Also, Medee, Faniska, Lodoiska overtures. Piero Bellugi, Orchestre Sinfonica di Sanremo. Naxos 8.557908.
If you are like me, you may think of Luigi Cherubini as an eighteenth-century Italian composer, whose major works were a Requiem, several masses, and a few operas, but who most folks know today mainly from the opera overtures. I found myself only half right: I got the music but not the date. In fact, Cherubini lived from 1760-1842, a contemporary not only of Mozart and Haydn but of Beethoven, Rossini, Schubert, and Schumann. Unlike these other gentlemen, however, Cherubini did not write four symphonies or nine symphonies or forty-one or a hundred-and-four. He wrote one: the Symphony in D major contained on this disc.
I mean, you'd think that if he were going to write only one symphony, he'd make it a lasting one, but, alas, it probably deserves the neglect it gets. Despite Cherubini having written his one-and-only symphony in 1816, long after Beethoven had revolutionized the nature of the symphony and the symphony orchestra and just a year before Beethoven premiered his Ninth Symphony, Cherubini's little Symphony in D major seems like a throwback to the middle of the previous century.
Its four movements show little spark, novelty, or invention, and even less material that one can remember. After a brief Largo section, conductor Piero Bellugi and the Orchestre Sinfonica de Sanremo help the opening Allegro appear cheerful and bouncy enough. Following that are two middle movements, a Larghetto and a Minuetto, of mediocre quality that probably no one could help. And then things conclude with the best segment, the Allegro assai, which finally injects a little life into the proceedings.
Nevertheless, the most striking characteristic of the whole work is that its movements get progressively shorter as the piece wears on. The first movement is twice as long as the second movement. The second movement is twice as long as the third movement. And the final movement is, well, almost the same length as the third movement but shorter by a few seconds, at least as performed by Maestro Bellugi and his players. The timings are 13:09, 7:31, 4:44, and 4:37 minutes respectively.
The best parts of the disc are, as we might expect, the three opera overtures from Medee, Faniska, and Lodoiska. They display all the brilliance, fervor, menace, and excitement that are missing from the Symphony.
Naxos's sound appears rather dull and flat until you turn up the sound to a goodly volume level, and then it takes on a little glitter of its own. Just don't expect a lot of transparency here, nor much orchestral depth or breadth.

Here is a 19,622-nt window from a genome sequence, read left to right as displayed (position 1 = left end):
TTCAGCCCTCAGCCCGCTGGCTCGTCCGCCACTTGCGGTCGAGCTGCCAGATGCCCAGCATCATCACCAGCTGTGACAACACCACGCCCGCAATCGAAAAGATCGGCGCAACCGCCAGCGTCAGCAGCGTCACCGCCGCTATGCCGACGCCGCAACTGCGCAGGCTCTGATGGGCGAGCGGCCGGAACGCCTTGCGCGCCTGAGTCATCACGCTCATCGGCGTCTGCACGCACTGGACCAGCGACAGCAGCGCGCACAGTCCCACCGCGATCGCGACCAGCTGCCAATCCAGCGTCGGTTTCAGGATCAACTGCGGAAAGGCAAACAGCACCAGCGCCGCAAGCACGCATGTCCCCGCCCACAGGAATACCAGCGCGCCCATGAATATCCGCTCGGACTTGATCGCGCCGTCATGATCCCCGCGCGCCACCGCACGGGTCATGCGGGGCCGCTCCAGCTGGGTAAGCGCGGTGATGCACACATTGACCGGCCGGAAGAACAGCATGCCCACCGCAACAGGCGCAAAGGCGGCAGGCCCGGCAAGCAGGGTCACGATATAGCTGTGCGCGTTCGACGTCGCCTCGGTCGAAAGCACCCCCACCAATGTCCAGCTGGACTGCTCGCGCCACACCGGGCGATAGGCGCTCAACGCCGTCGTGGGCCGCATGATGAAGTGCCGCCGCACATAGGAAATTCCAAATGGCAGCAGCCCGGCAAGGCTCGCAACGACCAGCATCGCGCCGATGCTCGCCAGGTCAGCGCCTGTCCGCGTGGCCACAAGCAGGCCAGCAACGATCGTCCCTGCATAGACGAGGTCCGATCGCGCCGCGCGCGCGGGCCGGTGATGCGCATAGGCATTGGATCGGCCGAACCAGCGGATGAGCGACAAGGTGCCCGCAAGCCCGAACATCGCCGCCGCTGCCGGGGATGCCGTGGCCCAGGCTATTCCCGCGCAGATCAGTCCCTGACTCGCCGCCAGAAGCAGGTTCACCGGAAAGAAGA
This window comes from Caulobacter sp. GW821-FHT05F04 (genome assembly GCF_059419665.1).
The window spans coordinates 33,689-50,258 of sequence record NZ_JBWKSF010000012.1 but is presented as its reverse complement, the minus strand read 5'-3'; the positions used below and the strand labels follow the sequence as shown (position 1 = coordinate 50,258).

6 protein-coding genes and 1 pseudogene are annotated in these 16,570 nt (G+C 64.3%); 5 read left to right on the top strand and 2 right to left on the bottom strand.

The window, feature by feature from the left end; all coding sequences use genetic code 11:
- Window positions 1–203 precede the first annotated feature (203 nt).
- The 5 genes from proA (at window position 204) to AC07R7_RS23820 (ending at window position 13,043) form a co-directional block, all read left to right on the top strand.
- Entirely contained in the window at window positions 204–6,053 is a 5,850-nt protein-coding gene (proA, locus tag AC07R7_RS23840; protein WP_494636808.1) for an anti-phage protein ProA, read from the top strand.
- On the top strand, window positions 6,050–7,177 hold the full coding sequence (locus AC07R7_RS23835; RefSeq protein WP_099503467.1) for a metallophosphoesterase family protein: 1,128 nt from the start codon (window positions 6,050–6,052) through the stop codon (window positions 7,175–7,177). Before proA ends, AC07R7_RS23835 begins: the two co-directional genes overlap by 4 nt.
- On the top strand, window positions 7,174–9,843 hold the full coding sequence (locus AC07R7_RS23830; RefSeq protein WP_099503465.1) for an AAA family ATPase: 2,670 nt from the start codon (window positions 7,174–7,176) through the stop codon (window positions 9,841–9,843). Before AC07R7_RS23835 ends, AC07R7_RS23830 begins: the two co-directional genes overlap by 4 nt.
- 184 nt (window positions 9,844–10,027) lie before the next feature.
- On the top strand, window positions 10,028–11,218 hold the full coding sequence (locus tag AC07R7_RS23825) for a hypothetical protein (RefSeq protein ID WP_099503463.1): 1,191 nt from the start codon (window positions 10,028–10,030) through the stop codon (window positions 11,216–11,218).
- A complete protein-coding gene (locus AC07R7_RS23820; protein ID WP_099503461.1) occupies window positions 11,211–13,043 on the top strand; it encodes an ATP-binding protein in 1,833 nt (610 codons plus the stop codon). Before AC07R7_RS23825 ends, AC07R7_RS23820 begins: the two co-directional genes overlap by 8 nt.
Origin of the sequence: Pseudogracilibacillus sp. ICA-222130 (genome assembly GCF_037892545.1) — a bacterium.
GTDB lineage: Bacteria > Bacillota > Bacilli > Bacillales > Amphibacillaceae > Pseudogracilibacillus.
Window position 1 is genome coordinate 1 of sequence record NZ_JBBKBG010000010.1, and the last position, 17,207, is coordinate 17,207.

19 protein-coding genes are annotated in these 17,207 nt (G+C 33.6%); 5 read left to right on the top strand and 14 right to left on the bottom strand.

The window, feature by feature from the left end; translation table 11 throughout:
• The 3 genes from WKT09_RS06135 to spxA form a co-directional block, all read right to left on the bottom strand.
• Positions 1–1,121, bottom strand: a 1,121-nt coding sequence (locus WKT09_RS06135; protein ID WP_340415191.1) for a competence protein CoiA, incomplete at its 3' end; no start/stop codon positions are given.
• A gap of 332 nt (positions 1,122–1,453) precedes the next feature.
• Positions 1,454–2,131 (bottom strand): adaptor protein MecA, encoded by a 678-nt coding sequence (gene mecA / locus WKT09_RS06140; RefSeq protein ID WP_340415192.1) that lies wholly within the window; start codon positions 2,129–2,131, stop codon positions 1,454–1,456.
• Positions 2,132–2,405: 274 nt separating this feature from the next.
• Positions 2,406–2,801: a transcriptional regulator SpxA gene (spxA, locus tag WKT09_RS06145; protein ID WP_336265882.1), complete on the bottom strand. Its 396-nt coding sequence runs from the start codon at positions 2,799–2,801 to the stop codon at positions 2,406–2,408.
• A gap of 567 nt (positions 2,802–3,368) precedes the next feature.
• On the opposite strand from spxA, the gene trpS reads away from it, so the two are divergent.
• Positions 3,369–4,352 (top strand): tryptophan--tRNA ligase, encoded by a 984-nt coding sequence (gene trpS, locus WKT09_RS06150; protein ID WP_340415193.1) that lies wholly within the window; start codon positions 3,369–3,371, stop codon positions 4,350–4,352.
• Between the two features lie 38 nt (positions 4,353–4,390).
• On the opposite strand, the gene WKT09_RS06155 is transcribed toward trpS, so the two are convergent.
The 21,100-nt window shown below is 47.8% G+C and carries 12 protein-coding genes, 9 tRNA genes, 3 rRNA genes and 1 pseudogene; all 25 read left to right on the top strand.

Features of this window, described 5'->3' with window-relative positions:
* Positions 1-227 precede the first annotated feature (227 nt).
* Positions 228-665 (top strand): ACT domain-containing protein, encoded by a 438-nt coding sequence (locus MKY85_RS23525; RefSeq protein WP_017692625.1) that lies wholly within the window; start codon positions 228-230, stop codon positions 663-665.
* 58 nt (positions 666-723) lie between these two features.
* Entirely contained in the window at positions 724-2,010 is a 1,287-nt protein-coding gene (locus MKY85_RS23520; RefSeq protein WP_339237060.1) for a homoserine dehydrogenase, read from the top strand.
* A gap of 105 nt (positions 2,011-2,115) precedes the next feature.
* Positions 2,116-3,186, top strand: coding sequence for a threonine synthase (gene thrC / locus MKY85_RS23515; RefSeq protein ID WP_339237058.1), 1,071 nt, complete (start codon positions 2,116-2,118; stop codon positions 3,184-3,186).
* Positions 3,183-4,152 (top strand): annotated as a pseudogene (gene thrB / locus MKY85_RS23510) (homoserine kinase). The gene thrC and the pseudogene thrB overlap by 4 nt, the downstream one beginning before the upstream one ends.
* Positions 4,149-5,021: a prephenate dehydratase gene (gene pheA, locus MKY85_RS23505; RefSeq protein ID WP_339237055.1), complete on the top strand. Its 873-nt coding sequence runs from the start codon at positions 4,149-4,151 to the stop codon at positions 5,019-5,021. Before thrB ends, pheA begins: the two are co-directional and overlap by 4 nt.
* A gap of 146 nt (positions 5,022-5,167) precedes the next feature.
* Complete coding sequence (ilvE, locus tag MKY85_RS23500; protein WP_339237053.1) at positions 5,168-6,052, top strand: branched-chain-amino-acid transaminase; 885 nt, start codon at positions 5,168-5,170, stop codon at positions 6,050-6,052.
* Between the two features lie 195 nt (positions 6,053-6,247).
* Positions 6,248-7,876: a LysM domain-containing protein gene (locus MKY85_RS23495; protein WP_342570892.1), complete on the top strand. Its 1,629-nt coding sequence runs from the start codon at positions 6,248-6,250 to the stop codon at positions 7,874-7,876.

Adapted from a review the author originally published in the $ensible Sound magazine.
About the Author
Understand, I'm just an everyday guy reacting to something I love. And I've been doing it for a very long time, my appreciation for classical music starting with the musical excerpts on The Big John and Sparkie radio show in the early Fifties and the purchase of my first recording, The 101 Strings Play the Classics, around 1956. In the late Sixties I began teaching high school English and Film Studies as well as becoming interested in hi-fi, my audio ambitions graduating me from a pair of AR-3 speakers to the Fulton J's recommended by The Stereophile's J. Gordon Holt. In the early Seventies, I began writing for a number of audio magazines, including Audio Excellence, Audio Forum, The Boston Audio Society Speaker, The American Record Guide, and from 1976 until 2008, The $ensible Sound, for which I served as Classical Music Editor.
Today, I'm retired from teaching and use a pair of bi-amped VMPS RM40s loudspeakers for my listening. In addition to writing the Classical Candor blog, I served as the Movie Review Editor for the Web site Movie Metropolis (formerly DVDTown) from 1997-2013. Music and movies. Life couldn't be better.
It is the goal of Classical Candor to promote the enjoyment of classical music. Other forms of music come and go--minuets, waltzes, ragtime, blues, jazz, bebop, country-western, rock-'n'-roll, heavy metal, rap, and the rest--but classical music has been around for hundreds of years and will continue to be around for hundreds more. It's no accident that every major city in the world has one or more symphony orchestras.
When I was young, I heard it said that only intellectuals could appreciate classical music, that it required dedicated concentration to appreciate. Nonsense. I'm no intellectual, and I've always loved classical music. Anyone who's ever seen and enjoyed Disney's Fantasia or a Looney Tunes cartoon playing Rossini's William Tell Overture or Liszt's Hungarian Rhapsody No. 2 can attest to the power and joy of classical music, and that's just about everybody.
So, if Classical Candor can expand one's awareness of classical music and bring more joy to one's life, more power to it. It's done its job.
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